A powerful X-Class solar flare exploded from the Sun on Monday, October 22, 2012. It released large amounts of radiation, some of which has already caused a minor radio blackout here on Earth.
The solar flare was released from the sunspot AR 11598, and hit its peak brightness at 11:22 p.m. EDT (0322 GMT this morning, Oct. 23), according to researchers at NASA’s Solar Dynamics Observatory (SDO). The SDO is a space telescope that keeps its high-definition eyes permanently fixed on the Sun.
The flare registered as a X1.8. The X-Class is the strongest category, but 1.8 is weak for the category. Such solar flares are capable of causing many problems for astronauts, satellites, and the electrical grid.
The sunspot that released this latest flare has already released four strong flares now in just the last two days. “This means more flares are probably in the offing, and they will become increasingly Earth-directed as the sunspot turns toward our planet in the days ahead,” astronomer Tony Phillips wrote on Spaceweather.com.
“Solar flares are caused when magnetic activity ramps up in certain patches, called sunspots, on the surface of our star. Scientists measure the strength of solar flares in terms of energy classes, with X-class flares the most powerful sun storms. Moderate flares rank as class M storms and can supercharge Earth’s northern lights displays when aimed at our planet. Class C solar flares are the weakest of the bunch and have little effect on the Earth.”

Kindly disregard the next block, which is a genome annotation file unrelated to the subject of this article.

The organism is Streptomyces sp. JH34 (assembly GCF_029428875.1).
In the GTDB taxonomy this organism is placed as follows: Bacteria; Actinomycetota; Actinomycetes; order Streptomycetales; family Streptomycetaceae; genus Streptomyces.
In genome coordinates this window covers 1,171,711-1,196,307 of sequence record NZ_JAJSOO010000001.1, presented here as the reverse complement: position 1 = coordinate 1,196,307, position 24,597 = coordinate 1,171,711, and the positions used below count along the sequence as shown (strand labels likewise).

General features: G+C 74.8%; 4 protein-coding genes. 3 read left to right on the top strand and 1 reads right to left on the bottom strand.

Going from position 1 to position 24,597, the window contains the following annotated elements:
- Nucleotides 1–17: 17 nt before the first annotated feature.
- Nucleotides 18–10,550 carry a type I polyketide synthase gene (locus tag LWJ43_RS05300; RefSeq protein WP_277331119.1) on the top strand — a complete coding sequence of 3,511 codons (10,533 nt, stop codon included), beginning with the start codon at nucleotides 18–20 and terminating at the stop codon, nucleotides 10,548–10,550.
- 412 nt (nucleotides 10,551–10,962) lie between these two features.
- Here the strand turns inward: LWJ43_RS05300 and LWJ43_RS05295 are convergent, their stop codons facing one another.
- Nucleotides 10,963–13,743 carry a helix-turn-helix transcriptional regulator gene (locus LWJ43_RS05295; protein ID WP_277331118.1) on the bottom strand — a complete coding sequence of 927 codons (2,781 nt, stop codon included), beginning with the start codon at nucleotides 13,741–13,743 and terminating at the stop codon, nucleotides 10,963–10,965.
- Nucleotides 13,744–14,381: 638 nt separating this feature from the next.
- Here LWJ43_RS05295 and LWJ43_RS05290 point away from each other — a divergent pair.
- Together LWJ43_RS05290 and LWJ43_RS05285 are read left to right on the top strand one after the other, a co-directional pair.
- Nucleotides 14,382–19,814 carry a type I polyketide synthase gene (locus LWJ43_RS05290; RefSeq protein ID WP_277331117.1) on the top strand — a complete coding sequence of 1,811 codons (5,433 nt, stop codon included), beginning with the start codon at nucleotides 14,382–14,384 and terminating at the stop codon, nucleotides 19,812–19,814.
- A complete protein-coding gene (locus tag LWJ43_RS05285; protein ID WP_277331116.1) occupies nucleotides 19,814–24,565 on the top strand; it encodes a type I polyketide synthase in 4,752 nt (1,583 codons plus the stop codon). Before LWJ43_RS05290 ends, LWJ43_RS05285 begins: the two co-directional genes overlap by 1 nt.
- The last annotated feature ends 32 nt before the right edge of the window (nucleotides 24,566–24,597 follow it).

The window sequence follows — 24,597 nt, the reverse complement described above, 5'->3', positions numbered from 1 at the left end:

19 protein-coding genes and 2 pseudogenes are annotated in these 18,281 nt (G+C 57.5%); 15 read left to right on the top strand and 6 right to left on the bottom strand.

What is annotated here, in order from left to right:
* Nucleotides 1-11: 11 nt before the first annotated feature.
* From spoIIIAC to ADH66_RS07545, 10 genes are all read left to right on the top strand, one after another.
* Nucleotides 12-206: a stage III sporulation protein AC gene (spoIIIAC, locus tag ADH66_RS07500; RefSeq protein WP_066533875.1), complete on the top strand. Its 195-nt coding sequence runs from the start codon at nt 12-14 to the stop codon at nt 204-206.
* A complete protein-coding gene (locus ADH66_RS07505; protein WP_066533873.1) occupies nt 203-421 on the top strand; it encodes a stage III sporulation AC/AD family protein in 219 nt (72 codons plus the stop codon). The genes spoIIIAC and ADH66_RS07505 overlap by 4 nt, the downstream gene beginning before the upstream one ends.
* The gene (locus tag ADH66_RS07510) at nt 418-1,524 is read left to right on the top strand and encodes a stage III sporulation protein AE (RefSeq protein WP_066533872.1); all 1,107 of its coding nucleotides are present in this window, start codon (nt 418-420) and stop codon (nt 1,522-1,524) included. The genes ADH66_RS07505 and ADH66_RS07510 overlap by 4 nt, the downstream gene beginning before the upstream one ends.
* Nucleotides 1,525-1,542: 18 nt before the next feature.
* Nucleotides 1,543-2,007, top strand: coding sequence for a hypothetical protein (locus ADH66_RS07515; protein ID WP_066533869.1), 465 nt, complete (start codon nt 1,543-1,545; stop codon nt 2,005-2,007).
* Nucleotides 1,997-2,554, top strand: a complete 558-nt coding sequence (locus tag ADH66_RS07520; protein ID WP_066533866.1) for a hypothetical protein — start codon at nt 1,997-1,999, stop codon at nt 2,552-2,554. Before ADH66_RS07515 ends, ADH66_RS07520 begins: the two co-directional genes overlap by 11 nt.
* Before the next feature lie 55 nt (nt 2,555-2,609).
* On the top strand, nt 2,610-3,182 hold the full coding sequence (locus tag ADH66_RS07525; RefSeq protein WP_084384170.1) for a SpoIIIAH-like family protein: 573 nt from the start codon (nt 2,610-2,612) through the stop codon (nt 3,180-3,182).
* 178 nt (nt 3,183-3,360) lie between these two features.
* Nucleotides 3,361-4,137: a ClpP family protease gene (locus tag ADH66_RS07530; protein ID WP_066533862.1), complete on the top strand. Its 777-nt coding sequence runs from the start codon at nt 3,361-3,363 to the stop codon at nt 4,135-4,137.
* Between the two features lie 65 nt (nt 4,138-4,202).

This recent solar flare has been categorized as a short-lived solar eruption, an impulsive flare.
“Impulsive flares aren’t generally associated with severe space weather, and additionally, this region is still several days away from directly facing Earth from center disk,” SWPC officials wrote. “Nonetheless, the potential for continued activity remains, so stay tuned for updates as Region 1598 makes its way across the visible disk.”
Solar flares are regularly accompanied by large ‘bubbles’ of charged plasma, named coronal mass ejections. It’s these that are responsible for the brunt of disrupted radio communication and electrical grids. And also for causing auroras.
This flare didn’t release a coronal mass ejection, but the radiation it released was powerful enough on its own to temporarily disrupt radios on the Earth last night.
“The sun is getting more and more active lately as it approaches an expected peak of magnetic activity in 2013. This activity naturally waxes and wanes on an 11-year weather pattern. The sun’s current cycle is called Solar Cycle 24.”
Image Credits: SDO/NASA